Let’s say you really want to shoot a destination wedding. Travel is great, but very expensive. Having a bride hire and pay your way would be a dream! If a bride does not see any destination-style work on your site, most likely she will find a photographer who does. How do you break into that market? I would suggest picking a country or destination location you have always wanted to go and create a goal to go there. Don’t just travel to see the place, make a business trip out of it: create a model shoot at your chosen location and write some of your trip off as a tax deduction. Take a model and dress with you. Perhaps your sister, friend or spouse would model for you in exchange for the airfare costs. Or arrange with people in our industry located at your travel destination to help you with a dress and model. Some will do this for trade out of your imagery. How much would it cost a dress shop to hire a commercial shooter to create art for the purpose of marketing? Plenty! Sell that idea to them. Or what if you made some photographer friends in your travel destination and arranged to ‘get together’ for an International model shoot. I have done this many times and it is a blast!!

Now take these images home and incorporate them into your marketing. If a bride asked about the images and the wedding, tell her the truth, it was a model shoot. But tell her all the effort it went into doing this and why you did it. She will most likely be impressed.

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Here is a final yet simple concept: As your imagery becomes stronger, other photographers and brides perception of your value increases. Art is subjective, yet let me put this to the test: do an Internet search and randomly cruise through as many wedding photographers sites until you get my point: take a calculated guess at their starting package prices based on image strength and see if you are close to the mark. I will venture to say that after a while; you will see the correlation between the qualities of image/style to the perceived value of that photographer. The greater the image-composition skills, the greater the value the photographer will place on their work, thus charge more for their packages. In general, the market will not support an over-priced photographer with sub-par imagery.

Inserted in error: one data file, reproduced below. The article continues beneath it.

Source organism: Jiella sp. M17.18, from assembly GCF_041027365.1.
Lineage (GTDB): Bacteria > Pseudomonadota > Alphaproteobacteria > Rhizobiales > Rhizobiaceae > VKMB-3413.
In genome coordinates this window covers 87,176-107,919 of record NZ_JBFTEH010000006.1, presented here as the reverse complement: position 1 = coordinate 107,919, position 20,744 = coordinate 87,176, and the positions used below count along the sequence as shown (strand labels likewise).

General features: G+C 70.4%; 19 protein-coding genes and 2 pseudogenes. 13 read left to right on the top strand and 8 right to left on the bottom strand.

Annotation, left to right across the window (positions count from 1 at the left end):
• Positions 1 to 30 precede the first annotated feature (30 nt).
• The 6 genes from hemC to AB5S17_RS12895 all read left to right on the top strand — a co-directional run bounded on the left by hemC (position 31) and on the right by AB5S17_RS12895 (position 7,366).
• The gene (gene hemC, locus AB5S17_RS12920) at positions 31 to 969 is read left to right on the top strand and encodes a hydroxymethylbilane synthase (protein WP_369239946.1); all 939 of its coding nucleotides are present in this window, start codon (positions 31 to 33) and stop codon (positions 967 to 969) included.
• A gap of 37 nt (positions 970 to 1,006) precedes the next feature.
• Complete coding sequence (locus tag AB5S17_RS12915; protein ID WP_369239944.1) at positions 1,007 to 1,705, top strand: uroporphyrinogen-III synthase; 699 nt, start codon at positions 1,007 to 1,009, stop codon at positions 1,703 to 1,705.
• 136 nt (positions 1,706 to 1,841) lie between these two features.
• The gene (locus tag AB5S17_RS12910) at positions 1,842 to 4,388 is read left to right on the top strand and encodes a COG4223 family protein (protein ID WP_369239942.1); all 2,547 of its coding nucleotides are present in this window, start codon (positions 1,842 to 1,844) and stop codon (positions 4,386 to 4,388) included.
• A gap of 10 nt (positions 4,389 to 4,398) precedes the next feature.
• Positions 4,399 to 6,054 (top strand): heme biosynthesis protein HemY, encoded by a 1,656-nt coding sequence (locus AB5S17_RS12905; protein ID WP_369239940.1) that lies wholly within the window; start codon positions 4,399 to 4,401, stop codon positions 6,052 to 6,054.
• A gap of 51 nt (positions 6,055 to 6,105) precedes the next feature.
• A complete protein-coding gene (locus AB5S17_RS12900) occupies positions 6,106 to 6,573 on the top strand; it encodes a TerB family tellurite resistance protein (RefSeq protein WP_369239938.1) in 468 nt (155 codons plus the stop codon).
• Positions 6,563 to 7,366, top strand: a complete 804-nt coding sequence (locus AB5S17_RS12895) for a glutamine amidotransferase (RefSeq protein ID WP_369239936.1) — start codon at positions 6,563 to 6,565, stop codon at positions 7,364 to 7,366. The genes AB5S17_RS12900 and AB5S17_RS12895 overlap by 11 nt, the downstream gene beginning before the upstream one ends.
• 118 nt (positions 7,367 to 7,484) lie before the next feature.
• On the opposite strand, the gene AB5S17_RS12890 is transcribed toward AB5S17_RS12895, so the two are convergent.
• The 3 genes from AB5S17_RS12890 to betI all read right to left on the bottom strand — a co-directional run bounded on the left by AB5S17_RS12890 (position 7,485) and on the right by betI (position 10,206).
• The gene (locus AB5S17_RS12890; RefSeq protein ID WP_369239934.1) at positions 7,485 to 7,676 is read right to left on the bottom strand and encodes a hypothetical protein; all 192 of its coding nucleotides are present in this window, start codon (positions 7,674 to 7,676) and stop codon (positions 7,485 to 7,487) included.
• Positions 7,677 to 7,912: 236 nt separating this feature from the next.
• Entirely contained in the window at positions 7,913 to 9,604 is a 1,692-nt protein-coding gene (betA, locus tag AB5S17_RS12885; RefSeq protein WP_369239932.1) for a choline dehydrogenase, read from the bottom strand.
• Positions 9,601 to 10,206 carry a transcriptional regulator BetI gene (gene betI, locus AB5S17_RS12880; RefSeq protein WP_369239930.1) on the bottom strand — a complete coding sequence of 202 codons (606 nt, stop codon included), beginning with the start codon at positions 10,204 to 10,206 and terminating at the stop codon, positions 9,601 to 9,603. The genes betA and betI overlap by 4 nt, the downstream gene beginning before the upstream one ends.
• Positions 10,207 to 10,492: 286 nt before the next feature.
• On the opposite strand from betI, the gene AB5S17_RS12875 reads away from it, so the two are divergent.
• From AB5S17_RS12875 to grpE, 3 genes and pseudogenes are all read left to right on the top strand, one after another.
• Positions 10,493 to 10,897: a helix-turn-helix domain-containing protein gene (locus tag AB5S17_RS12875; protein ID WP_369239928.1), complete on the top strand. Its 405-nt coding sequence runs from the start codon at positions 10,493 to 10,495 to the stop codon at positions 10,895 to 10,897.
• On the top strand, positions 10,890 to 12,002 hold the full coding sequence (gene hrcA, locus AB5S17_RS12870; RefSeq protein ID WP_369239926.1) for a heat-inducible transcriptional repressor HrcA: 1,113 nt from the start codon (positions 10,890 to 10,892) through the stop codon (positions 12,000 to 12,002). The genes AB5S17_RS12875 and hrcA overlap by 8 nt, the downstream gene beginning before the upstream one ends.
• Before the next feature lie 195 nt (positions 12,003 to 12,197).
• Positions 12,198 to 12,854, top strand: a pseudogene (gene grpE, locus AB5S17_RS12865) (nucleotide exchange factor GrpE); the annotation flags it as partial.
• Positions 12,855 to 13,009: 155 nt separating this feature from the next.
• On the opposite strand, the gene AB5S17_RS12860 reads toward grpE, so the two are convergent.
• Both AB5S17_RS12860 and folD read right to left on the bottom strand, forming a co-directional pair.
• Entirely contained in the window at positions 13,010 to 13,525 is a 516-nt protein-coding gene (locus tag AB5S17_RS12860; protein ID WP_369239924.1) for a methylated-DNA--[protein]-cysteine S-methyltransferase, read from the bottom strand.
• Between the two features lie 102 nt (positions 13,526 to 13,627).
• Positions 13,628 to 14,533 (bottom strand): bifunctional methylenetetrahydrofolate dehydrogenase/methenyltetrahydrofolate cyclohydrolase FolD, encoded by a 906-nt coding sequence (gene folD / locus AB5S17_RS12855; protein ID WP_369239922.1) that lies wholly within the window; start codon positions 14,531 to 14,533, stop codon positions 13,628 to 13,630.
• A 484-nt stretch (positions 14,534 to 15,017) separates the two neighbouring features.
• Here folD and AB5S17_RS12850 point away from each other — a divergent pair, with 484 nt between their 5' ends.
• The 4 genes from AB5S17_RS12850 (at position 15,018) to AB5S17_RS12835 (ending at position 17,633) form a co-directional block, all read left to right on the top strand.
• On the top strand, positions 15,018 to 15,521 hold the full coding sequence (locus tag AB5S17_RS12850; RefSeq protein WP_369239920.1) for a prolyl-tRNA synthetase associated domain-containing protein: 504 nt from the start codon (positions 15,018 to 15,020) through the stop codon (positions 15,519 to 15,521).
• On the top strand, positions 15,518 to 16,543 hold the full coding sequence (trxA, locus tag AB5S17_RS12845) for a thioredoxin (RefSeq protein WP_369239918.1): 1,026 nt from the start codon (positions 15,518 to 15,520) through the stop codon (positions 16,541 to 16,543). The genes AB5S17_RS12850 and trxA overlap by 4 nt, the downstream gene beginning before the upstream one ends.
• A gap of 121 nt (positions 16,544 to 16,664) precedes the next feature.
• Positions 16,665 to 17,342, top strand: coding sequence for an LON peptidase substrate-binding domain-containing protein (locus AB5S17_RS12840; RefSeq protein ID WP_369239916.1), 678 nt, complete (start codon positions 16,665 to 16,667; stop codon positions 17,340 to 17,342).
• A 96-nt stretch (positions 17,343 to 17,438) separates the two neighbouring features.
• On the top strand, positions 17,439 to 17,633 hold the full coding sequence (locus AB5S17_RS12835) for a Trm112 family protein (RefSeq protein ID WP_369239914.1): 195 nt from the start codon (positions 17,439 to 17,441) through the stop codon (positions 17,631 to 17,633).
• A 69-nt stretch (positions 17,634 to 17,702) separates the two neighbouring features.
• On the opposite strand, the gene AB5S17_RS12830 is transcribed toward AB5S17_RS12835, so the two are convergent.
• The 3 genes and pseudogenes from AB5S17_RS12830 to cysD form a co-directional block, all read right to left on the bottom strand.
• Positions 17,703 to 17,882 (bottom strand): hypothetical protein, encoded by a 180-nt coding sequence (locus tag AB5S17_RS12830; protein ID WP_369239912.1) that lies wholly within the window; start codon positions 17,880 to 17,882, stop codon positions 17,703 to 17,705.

How does this all tie into model shooting: The more you shoot, the stronger your imagery will become! Model shooting is a confidence builder. The more extra curricular shooting you do, the better your actual wedding shoots will become and the more your overall value will increase!

End of story!!
Not yet…

The beginning of a passion for model shoots!

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David Beckstead is an amazing wedding photographer that shoots all over the world and is based in the Pacific Northwest. You can find more information on David and his seminars at Shoot With Beckstead.

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I love photography, my family, and owning my own business. I am going to mix them up and see what I get!

Posted in David Beckstead, marketing, photo techniques, photography, wedding business, wedding marketing, wedding photography
11 comments on “The Power of Model Shoots by David Beckstead
  1. Olaf Siebert says:

    You’re always full of wise words… Thank you for giving me some nice ideas to do this as well.

  2. If anyone in the UK is reading this I am hosting a SWB in Hertfordshire UK – see David’s swb blog at http://swb.bigfolioblog.com/weblog/post/32980

  3. Weddingzilla says:

    I would gladly swap a wedding dress for some of your amazing shots
    to use in my advertising and web sites. I’d rather go to the destination
    site myself and dress the model. ( I NEED a vacation!) Your pics are inspiring
    and so artistic! Love’em!

  4. Hey Weddingzilla. Anytime!! Give me a buzz. 509 738 6400

    Thanks everyone for the kind words!! Now go out and shoot some models!!

  5. Tina Louise says:

    Awesome advice! I love your dramatic, cool imagery. Thanks so much!

  6. I love the red dress photograph. It’s a great article as well.

    Benjamin

  7. brandy says:

    Very good. keep it up.